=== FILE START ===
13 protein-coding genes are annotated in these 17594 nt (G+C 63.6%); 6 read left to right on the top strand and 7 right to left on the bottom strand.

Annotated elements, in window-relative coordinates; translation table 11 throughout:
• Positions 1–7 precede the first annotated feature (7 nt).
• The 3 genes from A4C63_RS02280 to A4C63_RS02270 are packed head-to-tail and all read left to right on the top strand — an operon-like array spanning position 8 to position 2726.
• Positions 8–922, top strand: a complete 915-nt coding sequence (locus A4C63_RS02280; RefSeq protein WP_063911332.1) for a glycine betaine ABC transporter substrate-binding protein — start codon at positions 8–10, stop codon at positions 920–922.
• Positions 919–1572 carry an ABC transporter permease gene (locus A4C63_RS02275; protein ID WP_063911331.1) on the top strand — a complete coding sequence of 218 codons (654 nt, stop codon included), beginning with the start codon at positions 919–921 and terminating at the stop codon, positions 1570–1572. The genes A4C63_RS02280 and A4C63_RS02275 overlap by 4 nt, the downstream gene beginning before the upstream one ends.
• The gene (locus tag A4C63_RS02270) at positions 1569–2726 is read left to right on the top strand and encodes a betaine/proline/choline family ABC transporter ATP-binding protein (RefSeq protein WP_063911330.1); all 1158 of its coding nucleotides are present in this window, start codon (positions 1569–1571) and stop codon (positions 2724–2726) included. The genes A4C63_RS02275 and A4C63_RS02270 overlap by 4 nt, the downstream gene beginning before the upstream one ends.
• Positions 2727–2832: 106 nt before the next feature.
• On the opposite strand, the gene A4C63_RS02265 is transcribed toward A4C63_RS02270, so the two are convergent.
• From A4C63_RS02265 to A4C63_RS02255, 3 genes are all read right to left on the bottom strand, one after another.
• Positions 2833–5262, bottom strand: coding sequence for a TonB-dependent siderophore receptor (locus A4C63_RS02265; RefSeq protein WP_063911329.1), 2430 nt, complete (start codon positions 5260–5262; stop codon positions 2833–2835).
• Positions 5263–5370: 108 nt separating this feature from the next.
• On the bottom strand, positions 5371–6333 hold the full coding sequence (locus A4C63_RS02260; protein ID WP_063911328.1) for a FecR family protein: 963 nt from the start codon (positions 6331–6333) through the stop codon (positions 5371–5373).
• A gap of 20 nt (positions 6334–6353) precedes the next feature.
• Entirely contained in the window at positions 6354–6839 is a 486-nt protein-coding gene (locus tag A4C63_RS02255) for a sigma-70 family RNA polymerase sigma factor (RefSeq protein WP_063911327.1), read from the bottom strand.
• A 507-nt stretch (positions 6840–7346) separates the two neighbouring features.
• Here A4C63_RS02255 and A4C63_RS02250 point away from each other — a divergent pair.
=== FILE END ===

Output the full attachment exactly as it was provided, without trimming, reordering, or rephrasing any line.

13 protein-coding genes are annotated in these 17594 nt (G+C 63.6%); 6 read left to right on the top strand and 7 right to left on the bottom strand.

Annotated elements, in window-relative coordinates; translation table 11 throughout:
• Positions 1–7 precede the first annotated feature (7 nt).
• The 3 genes from A4C63_RS02280 to A4C63_RS02270 are packed head-to-tail and all read left to right on the top strand — an operon-like array spanning position 8 to position 2726.
• Positions 8–922, top strand: a complete 915-nt coding sequence (locus A4C63_RS02280; RefSeq protein WP_063911332.1) for a glycine betaine ABC transporter substrate-binding protein — start codon at positions 8–10, stop codon at positions 920–922.
• Positions 919–1572 carry an ABC transporter permease gene (locus A4C63_RS02275; protein ID WP_063911331.1) on the top strand — a complete coding sequence of 218 codons (654 nt, stop codon included), beginning with the start codon at positions 919–921 and terminating at the stop codon, positions 1570–1572. The genes A4C63_RS02280 and A4C63_RS02275 overlap by 4 nt, the downstream gene beginning before the upstream one ends.
• The gene (locus tag A4C63_RS02270) at positions 1569–2726 is read left to right on the top strand and encodes a betaine/proline/choline family ABC transporter ATP-binding protein (RefSeq protein WP_063911330.1); all 1158 of its coding nucleotides are present in this window, start codon (positions 1569–1571) and stop codon (positions 2724–2726) included. The genes A4C63_RS02275 and A4C63_RS02270 overlap by 4 nt, the downstream gene beginning before the upstream one ends.
• Positions 2727–2832: 106 nt before the next feature.
• On the opposite strand, the gene A4C63_RS02265 is transcribed toward A4C63_RS02270, so the two are convergent.
• From A4C63_RS02265 to A4C63_RS02255, 3 genes are all read right to left on the bottom strand, one after another.
• Positions 2833–5262, bottom strand: coding sequence for a TonB-dependent siderophore receptor (locus A4C63_RS02265; RefSeq protein WP_063911329.1), 2430 nt, complete (start codon positions 5260–5262; stop codon positions 2833–2835).
• Positions 5263–5370: 108 nt separating this feature from the next.
• On the bottom strand, positions 5371–6333 hold the full coding sequence (locus A4C63_RS02260; protein ID WP_063911328.1) for a FecR family protein: 963 nt from the start codon (positions 6331–6333) through the stop codon (positions 5371–5373).
• A gap of 20 nt (positions 6334–6353) precedes the next feature.
• Entirely contained in the window at positions 6354–6839 is a 486-nt protein-coding gene (locus tag A4C63_RS02255) for a sigma-70 family RNA polymerase sigma factor (RefSeq protein WP_063911327.1), read from the bottom strand.
• A 507-nt stretch (positions 6840–7346) separates the two neighbouring features.
• Here A4C63_RS02255 and A4C63_RS02250 point away from each other — a divergent pair.